Spike Lee is a force to be reckoned with. The outspoken film director came to UCR to shed some light on his struggles and successes in the fast-paced entertainment industry. The Student Recreation Center was full of students and other individuals on Thursday night hoping to be inspired by the man behind masterpieces such as Academy Award-nominated film “Do the Right Thing” and the thought-provoking movie “Bamboozled.” Lee’s unique style of creating stories and his ability to fearlessly tackle controversial subjects has allowed him to become a trailblazer for many upcoming filmmakers, especially African-Americans. Well-versed on Lee’s movies, I couldn’t deny my excitement and looked forward to an evening that would be nothing but memorable.
Doors opened at 6 p.m. and guests made their way to their seats. We were entertained by old-school hits blaring from the speakers near the stage while we waited for the speaking engagement to begin. The event began an hour later and Lee was met with a standing ovation as he made his way to the stage. The rows of seats set up in front of the stage were filled with onlookers, with some attendees having to be seated in the bleachers of the basketball court. “Y’all are on the quarter system, huh? That sucks,” Lee joked before he began his speech. The crowd laughed while settling in to hear about Lee’s beginnings. “How many of you know exactly what you want to do?” he asked. A few audience members raised their hands and Lee went on to explain that he had no idea what he wanted to do when he started college. Without a clear vision, he had little drive and ended up doing poorly in school. “It wasn’t that I wasn’t smart, I just wasn’t motivated,” Lee explained.
One summer, he received a camera as a gift from a friend and everything changed. It became a hobby out of boredom and by the summer’s end, he realized he had an entire documentary. When he returned to school, a teacher went above and beyond to help him realize his untapped potential. “This man had a family but he would stay after school just to help me,” Lee said. He went on to explain the importance of a strong support system. “I’m going to say something twice: Parents kill more dreams than anyone,” Lee emphasized. He explained that parents often want the best for their children. Unfortunately, they consequently tend to overlook their child’s talents to persuade them to pursue a career that will guarantee a substantial amount of money. The audience chuckled and nodded their heads in agreement while Lee went on to explain how thankful he was for his aforementioned teacher, as well as his grandmother, who had nothing but faith in him throughout his entire career.
As college students, it’s often a struggle to follow your dreams when you’re worried about your financial stability in the future. But according to Lee, the worst thing you can do is pick a college major simply because you feel it will earn you a big paycheck. “People with hella money in the bank kill themselves all the time,” Lee said. “That should tell you something.”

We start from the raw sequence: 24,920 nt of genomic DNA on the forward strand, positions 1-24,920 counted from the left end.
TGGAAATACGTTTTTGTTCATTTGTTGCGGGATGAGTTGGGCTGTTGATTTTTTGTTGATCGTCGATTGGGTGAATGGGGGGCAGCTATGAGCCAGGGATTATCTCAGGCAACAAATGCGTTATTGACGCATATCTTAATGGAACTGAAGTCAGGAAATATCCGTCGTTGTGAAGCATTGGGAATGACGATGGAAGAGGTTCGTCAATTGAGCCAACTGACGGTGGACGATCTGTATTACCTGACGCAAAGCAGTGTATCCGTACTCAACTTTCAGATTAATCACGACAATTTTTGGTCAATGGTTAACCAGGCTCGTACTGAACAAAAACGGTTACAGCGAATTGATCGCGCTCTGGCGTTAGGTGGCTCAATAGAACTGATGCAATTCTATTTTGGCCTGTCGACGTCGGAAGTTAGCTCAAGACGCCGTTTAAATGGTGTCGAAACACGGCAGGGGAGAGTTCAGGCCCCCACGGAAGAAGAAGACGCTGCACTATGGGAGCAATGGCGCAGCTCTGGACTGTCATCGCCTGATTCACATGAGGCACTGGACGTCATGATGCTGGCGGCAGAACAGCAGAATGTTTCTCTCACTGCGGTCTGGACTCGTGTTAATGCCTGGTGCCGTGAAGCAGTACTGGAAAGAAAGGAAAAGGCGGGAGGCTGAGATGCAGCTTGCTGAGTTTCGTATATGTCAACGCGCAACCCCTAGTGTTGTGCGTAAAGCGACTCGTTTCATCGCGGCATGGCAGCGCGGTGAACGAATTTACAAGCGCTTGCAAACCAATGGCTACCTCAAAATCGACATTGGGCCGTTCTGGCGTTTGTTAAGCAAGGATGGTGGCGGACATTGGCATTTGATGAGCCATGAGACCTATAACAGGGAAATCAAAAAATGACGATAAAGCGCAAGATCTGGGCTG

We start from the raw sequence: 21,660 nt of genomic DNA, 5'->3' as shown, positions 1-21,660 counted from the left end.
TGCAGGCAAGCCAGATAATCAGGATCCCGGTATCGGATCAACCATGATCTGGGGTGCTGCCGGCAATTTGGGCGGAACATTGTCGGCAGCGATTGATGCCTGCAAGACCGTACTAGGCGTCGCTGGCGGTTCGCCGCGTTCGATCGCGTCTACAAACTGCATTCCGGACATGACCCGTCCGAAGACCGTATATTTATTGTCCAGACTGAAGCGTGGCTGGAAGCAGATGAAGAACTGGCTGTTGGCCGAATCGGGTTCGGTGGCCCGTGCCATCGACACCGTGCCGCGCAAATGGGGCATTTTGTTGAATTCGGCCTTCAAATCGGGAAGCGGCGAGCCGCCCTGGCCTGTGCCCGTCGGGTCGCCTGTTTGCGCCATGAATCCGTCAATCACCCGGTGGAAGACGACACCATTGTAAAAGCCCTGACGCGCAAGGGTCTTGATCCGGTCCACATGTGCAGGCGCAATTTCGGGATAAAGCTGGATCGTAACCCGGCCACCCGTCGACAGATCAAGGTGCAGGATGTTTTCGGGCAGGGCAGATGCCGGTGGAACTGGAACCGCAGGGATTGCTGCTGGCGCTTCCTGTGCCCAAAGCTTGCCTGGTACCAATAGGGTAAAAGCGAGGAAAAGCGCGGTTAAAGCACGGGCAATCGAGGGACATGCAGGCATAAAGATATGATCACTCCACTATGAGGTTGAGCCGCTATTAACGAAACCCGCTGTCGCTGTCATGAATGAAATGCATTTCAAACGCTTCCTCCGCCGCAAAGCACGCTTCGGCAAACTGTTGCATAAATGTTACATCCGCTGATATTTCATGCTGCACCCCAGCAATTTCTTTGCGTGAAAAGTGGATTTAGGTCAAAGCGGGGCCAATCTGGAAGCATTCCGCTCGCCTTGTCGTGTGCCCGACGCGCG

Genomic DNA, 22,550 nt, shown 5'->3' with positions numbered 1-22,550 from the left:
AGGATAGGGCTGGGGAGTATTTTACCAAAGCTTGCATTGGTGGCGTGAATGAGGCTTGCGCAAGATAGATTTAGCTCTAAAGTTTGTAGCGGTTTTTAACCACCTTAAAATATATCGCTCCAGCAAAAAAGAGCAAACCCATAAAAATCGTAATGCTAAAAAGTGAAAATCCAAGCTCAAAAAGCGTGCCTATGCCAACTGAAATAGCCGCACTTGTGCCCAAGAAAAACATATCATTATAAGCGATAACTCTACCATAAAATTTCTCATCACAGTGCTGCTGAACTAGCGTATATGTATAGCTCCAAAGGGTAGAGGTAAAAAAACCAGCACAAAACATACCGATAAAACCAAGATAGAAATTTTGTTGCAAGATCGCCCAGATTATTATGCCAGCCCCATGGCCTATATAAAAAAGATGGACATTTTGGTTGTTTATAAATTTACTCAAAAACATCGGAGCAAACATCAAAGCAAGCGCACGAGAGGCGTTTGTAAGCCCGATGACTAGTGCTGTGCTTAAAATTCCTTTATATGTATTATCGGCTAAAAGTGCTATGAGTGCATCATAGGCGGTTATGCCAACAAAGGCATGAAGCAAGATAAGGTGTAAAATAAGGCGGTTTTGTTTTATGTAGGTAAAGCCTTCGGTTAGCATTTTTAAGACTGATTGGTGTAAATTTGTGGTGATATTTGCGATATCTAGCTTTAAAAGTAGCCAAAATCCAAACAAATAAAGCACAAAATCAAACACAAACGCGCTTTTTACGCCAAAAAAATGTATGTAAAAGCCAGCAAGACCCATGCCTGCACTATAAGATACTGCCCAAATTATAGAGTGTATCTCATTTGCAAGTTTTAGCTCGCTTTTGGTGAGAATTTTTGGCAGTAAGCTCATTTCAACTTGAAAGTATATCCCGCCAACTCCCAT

The arts can be number one on the “Things You Don’t Want to Tell Your Parents You Want to Pursue” list. Recognizing this, Lee encouraged students to follow their passions nonetheless. In addition, he reiterated that students need to be steadfast in their pursuits. “Nothing is going to be handed to you,” Lee said. He admitted that he believes our generation wants results quick and easy, without putting in the necessary work to achieve them. “You’re not going to be standing somewhere and just get discovered, that stuff doesn’t happen,” Lee said.
Lee made it clear: Don’t let anyone rain on your parade. This saying may be corny but it’s a universal truth and Lee seemed to agree. He encouraged the audience to drop anyone in their lives who reeks of negativity and make the most out of negative situations. “You must turn negativity into positivity,” Lee stated. It’s hard to succeed when those around you convince you to stop trying before you even start. Getting rid of poisonous people in your life may be hard but according to Lee, it’s something that must be done.
Lee made a few closing remarks and then asked for the house lights to be turned on to get a Q-and-A going. Fans jumped out of their seats and made their way to a microphone in front of the stage to get personal advice from the renowned storyteller. Inquisitors ranged from aspiring filmmakers to pharmaceutical majors. When someone asked why he’d let people like Tyler Perry become the frontrunner in black film, Lee met the questions with humor, exclaiming, “What do you mean ‘let’? I’m not the all-powerful Oz.” He recounted his experiences working with actor Denzel Washington as well as commenting on everything from recent events in sports to his opinion on USC’s film program.
The night was filled with laughs and valuable life lessons. Follow your dreams. Turn negative energy into fuel; use it to propel yourself further, and never let the opinions of others deter you from your path. Lee’s message rang loud and clear, leaving students with hope and excitement for the future as we end this school year.